What is Crémant and why is this sparkling wine underrated?

Crémant has the unique distinction of being deeply appreciated by many wine professionals, but stubbornly hidden from most consumers. Among the most delicious and deliciously versatile sparkling wines in the world, Crémant remains a mystery. (And not to be confused with Cramant, a Grand Cru town in Champagne.)

At its core, Crémant is a category of French sparkling wines produced using the same traditional method as champagne, albeit from other regions, often using grapes other than the Big Three of the world’s most famous sparkling wines (Pinot Noir, Chardonnay, and Pinot Meunier). The main ones you’re likely to see on the market are Crémant d’Alsace (often made from Pinot Blanc or Pinot Gris, and sometimes a grape called Auxerrois, plus Pinot Noir and Riesling); Cremant de Bourgogne (Pinot Noir, Gamay); Crémant de Loire (Chenin Blanc, Sauvignon Blanc and even, unexpectedly, Cabernet Franc); and Crémant de Limoux (Chenin Blanc, Chardonnay and a local variety called Mauzac). Crémants are also produced in Bordeaux, the Rhône Valley (called Crémant de Die), Jura, and Savoy. There are eight AOCs in total in France for the production of Crémant.

Crémant, the unsung hero of French sparkling wine

Image Credit: Kateryna Hliznitsova/Unsplash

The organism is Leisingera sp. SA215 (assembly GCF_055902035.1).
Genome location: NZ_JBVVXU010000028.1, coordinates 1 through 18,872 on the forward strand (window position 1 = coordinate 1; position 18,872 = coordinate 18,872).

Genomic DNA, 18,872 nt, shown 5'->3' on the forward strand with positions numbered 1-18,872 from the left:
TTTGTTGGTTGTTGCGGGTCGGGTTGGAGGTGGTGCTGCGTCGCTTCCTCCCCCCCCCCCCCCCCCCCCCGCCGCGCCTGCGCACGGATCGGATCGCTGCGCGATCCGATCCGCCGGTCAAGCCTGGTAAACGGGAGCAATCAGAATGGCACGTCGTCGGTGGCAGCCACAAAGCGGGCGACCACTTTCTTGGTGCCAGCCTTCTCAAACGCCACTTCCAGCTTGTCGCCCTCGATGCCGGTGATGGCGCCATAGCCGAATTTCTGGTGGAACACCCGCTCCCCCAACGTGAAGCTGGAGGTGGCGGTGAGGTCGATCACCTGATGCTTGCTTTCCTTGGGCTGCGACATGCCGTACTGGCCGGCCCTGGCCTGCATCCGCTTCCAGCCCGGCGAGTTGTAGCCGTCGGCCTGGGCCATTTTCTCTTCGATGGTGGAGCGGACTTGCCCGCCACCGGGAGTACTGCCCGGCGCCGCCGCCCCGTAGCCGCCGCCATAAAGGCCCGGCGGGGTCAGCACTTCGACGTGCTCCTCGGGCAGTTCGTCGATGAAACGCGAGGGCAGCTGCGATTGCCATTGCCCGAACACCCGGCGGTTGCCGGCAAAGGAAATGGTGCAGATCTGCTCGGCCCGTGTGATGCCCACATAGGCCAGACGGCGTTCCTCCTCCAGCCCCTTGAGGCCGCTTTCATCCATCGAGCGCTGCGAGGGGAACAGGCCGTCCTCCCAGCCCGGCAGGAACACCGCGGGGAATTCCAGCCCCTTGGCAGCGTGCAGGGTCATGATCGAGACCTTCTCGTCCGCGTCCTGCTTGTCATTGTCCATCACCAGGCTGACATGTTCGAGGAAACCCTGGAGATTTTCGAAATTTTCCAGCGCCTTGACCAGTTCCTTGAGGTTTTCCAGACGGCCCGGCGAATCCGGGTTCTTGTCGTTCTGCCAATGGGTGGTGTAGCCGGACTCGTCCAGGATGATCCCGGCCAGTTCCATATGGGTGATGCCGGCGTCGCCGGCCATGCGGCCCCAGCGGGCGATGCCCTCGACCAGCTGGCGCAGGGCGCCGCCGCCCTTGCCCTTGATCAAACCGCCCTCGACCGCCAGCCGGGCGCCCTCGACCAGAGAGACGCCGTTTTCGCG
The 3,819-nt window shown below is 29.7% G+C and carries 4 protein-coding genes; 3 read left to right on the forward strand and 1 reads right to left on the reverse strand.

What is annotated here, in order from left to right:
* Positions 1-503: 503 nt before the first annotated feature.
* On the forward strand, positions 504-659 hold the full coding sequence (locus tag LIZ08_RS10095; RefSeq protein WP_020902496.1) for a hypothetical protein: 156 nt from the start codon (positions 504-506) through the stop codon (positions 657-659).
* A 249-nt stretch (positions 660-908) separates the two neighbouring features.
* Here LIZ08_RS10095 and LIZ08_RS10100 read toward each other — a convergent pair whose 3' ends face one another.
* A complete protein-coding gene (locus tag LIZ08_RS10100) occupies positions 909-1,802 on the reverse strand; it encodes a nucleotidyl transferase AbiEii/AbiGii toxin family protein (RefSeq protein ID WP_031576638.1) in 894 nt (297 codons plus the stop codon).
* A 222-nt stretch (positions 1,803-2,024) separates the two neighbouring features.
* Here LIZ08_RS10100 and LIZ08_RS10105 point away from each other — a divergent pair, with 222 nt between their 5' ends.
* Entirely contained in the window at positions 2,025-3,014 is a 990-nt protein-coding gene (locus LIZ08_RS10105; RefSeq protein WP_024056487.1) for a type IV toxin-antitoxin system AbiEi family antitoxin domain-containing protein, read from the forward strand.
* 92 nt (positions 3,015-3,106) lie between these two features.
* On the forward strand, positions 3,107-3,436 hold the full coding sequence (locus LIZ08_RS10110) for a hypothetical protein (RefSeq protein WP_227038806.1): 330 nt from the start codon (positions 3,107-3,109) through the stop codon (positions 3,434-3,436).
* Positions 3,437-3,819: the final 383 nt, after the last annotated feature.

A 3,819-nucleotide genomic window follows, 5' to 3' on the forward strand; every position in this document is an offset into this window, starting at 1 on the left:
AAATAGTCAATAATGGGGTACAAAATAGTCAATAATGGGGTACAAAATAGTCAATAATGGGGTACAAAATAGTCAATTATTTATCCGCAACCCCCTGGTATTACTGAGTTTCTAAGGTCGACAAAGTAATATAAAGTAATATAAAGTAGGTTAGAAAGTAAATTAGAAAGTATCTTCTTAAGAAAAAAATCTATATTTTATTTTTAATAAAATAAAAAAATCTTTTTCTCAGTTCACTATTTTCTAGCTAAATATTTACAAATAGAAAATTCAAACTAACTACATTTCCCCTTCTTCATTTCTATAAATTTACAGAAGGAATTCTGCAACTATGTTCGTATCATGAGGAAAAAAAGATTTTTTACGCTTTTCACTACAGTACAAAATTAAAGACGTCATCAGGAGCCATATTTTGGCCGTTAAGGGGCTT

Due to the variety of terroirs and climates in which Crémants are produced, as well as the different grape varieties, the category represents a wide range of styles and expressions. Still, they are all united by their method of production, which involves secondary fermentation that takes place in the bottle, as opposed to a pressurized tank, as is the case with the more famous Charmat method used for Prosecco, to turn still wine into sparkling. This gives depth and complexity to the wine, as well as pastry and bakery notes from prolonged contact with the yeast, which the law stipulates must occur for a minimum of nine months before disgorging, or cleaning individual bottles of that yeast. spent.

What Crémant lacks in widespread recognition, it more than makes up for in value and ease of eating. The Dirler-Cadé Brut Nature Crémant d’Alsace 2017, for example, is brisk and salty, with oyster shells, lemon-lime and a hint of lemongrass coming together with lime leaf and serious mineral notes running through the finish. crunchy. , which makes it an excellent aperitif and great together with fried dishes and even more aromatically spiced. And it can be found for less than US$25 or THB 893!

Given the wide swath of French territory in which Crémant is produced, it offers a unique lens through which to experience wine regions that might otherwise be quite familiar. Crémant de Bordeaux, for example, is a whole new way to explore one of the most famous places on the planet. It’s a look into the terroir and the history of that storied region that more familiar styles (dry reds and whites, Sauternes ambrosial wines) don’t offer. This is the case for Crémants in all eight official appellations. And that’s the delight in them: for often very fair prices, you can not only experience a different side of French sparkling wine, but also a whole new take on key regions across the country. That is something worth celebrating with a bottle of champagne. Cremant, of course.

This story first appeared on www.foodandwine.com

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